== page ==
How to Make Web Tutorials Last Over Time

May 22, 2016

Let's make articles age well and avoid web rot

We all struggle to stay on top of the latest trends. There is no shortage of quick tips, deep dives, getting started posts. Hell, there are even more options when you include videos. Some articles age well over time, but sadly, most do not.

I’ve gone through countless TutsPlus, Treehouse and other tutorials where I get stuck halfway in due to a breaking change in a framework or package and I’m not sure what version I’m supposed to be using or what to do to fix it. There’s nothing that frustrates me more than paying for a membership to one of these sites and you’re unable to complete the course. The communities and forums attached to their courses are often filled with unanswered questions of (paying) users who have come across issues with the material.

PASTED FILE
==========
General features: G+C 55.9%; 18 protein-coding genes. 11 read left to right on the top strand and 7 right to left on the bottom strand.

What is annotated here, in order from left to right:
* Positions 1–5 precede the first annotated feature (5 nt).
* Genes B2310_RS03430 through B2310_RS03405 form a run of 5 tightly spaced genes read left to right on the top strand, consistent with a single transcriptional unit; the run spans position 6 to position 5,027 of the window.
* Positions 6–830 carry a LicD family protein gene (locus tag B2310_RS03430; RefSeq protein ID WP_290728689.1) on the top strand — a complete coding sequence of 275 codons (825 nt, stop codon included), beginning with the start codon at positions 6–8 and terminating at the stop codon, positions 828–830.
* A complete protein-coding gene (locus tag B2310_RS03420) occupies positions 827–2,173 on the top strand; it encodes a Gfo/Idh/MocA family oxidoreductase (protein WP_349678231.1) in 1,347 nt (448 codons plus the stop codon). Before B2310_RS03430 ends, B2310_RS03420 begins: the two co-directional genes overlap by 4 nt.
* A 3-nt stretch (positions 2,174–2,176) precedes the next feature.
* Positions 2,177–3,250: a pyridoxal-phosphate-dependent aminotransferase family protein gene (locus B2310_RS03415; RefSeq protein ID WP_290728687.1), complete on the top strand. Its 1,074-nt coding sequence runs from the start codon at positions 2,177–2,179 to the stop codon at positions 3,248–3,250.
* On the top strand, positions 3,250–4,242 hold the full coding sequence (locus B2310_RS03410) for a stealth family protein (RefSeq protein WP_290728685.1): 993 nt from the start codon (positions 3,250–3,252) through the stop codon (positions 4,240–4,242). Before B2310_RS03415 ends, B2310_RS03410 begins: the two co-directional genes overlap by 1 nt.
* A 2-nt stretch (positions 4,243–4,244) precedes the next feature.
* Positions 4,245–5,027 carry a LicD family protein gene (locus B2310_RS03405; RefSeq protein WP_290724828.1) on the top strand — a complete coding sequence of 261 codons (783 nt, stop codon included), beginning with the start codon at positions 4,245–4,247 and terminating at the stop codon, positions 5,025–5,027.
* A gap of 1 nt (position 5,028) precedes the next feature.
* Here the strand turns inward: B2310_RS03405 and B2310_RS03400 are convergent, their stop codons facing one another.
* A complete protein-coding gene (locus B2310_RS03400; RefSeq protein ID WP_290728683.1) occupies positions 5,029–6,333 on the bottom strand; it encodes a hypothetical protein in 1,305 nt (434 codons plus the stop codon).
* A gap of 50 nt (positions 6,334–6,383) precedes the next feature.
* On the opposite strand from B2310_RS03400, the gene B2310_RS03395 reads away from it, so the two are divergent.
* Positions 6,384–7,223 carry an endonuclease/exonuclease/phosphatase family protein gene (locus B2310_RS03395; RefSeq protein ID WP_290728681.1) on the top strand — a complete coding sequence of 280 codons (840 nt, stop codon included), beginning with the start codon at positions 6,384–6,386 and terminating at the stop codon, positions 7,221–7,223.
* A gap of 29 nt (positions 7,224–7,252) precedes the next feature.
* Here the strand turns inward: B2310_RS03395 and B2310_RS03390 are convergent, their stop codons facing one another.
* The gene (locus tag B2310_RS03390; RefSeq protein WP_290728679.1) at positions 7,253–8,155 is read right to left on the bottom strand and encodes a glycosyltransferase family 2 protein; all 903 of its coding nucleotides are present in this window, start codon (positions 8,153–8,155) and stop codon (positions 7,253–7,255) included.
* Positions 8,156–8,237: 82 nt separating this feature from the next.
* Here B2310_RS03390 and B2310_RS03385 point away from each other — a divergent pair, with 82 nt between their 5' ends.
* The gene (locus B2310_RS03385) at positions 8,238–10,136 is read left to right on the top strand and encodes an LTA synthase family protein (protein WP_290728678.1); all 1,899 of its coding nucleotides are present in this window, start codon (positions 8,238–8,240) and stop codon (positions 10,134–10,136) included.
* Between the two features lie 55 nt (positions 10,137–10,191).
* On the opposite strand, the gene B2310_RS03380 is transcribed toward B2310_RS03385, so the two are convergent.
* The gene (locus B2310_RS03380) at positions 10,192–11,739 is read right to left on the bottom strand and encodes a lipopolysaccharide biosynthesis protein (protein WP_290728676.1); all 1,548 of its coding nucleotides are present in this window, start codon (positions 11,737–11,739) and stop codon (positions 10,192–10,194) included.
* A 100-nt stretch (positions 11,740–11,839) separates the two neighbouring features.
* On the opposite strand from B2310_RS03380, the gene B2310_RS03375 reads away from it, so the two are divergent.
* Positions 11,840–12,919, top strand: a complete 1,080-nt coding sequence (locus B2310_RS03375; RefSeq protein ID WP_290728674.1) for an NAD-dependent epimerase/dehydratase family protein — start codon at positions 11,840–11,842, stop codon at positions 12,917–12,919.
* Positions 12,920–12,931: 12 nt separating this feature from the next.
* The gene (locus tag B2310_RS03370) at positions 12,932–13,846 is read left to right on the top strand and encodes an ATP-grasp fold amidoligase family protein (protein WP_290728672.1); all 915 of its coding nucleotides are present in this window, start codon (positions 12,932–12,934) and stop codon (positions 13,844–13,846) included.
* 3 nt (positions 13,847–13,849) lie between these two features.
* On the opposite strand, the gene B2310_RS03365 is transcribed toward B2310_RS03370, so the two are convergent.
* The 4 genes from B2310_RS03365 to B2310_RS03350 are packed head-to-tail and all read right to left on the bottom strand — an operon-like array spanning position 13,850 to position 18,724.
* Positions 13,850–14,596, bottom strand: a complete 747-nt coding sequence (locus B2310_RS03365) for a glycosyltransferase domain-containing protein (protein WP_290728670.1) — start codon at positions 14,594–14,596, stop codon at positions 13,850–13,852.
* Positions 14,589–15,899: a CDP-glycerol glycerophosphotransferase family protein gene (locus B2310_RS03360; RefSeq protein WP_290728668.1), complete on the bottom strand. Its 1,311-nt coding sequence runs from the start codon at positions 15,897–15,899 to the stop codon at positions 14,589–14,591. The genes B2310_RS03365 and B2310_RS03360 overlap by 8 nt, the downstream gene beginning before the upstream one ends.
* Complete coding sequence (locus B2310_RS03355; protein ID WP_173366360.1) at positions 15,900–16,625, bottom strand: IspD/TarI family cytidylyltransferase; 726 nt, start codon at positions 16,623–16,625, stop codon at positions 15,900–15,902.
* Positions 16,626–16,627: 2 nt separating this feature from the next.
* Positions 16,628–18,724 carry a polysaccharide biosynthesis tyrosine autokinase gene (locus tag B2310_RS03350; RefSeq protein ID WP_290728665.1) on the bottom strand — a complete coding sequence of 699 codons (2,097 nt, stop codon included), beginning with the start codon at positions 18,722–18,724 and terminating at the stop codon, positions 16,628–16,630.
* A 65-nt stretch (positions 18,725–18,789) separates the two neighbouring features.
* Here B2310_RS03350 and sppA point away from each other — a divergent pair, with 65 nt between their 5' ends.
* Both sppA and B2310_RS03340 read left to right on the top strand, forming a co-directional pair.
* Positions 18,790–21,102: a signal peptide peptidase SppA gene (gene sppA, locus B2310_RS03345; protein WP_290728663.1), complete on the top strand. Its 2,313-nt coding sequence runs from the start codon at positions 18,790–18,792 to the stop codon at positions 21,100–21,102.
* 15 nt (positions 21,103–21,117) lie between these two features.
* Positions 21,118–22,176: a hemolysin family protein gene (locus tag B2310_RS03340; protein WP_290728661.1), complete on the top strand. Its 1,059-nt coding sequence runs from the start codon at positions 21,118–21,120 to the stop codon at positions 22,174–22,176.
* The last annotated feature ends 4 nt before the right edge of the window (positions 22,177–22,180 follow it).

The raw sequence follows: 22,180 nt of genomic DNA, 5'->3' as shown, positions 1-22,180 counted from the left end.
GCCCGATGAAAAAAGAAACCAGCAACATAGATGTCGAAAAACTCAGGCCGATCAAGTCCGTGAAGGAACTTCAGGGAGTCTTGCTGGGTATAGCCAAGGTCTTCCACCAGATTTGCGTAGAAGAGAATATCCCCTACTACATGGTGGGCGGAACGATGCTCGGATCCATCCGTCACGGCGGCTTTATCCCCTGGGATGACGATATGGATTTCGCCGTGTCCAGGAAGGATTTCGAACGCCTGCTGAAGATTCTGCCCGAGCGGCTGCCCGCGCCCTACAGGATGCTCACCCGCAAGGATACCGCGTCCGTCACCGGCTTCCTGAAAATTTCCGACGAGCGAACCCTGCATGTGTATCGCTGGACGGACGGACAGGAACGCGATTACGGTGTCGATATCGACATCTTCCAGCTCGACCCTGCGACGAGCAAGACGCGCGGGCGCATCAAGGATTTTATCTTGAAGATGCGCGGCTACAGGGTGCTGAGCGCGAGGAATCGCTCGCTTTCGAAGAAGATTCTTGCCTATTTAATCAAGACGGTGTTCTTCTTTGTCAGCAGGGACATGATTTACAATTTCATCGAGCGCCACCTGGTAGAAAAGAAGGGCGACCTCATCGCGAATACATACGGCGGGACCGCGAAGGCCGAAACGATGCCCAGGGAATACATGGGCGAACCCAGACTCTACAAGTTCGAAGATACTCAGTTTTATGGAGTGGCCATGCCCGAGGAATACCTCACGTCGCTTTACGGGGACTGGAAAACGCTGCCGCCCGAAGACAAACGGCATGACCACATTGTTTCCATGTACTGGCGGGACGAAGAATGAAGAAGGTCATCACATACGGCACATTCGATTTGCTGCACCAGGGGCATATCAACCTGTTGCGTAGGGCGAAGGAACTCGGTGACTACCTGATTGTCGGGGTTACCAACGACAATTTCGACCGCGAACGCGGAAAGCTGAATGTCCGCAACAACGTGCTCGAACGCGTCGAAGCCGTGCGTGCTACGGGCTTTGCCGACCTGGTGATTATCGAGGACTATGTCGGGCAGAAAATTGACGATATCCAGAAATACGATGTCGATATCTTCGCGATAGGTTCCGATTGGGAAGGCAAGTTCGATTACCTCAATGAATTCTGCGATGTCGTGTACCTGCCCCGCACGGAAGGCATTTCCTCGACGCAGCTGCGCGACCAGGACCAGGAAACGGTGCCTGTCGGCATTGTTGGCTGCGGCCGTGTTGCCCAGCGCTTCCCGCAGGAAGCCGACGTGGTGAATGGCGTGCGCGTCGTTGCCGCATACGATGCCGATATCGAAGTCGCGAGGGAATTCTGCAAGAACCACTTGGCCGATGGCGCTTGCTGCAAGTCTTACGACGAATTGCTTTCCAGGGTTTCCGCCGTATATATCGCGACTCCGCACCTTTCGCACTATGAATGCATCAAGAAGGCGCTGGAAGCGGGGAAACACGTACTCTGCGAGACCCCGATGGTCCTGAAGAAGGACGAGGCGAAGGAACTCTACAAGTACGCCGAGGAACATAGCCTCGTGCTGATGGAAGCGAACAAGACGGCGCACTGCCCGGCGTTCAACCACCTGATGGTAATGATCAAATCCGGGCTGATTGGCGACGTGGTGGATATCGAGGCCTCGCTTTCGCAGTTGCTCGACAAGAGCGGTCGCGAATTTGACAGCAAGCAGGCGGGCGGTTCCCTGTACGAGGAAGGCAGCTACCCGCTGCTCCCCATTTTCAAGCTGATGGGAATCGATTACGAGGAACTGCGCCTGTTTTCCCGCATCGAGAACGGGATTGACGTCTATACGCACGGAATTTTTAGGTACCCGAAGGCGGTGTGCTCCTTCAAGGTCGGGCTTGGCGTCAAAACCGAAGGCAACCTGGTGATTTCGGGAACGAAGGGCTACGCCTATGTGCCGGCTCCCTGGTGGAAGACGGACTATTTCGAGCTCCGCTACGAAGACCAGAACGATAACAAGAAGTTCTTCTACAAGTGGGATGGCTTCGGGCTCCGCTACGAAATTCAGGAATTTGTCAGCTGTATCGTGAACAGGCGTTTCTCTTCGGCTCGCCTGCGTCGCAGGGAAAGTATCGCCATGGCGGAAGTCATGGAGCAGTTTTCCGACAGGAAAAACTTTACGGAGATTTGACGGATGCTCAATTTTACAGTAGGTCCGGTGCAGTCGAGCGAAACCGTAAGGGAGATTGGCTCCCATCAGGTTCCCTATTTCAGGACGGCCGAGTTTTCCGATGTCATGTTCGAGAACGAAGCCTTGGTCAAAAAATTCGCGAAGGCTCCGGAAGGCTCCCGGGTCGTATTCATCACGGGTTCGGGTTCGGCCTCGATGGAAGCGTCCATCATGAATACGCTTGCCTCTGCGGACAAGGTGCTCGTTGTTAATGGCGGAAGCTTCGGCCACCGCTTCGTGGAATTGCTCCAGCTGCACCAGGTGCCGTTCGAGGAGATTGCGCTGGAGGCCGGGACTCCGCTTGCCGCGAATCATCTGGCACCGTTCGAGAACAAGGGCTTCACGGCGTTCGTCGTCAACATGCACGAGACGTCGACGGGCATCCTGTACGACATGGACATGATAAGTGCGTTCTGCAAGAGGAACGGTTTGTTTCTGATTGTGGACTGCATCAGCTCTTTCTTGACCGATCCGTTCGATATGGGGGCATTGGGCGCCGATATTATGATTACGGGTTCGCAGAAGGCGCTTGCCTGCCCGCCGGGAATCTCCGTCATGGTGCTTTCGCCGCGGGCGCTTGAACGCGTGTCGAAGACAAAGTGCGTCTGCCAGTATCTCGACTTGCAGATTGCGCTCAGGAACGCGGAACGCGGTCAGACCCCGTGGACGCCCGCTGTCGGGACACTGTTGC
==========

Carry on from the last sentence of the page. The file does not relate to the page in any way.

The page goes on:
While we all learn differently, I’ve come to find that there are some universal principles all tutorial authors should follow:

  • Explicitly state which version numbers you’re using when installing packages.
  • Provide a package.json file or starter files.
  • Never paste large blocks of code. Type it all out and break it up into smaller chunks and explain whats happening bit by bit.
  • Make lots of CodePens!
  • Leave in slip ups and debugging of errors. It shows you’re human and also how to troubleshoot a problem.
  • Avoid saying “just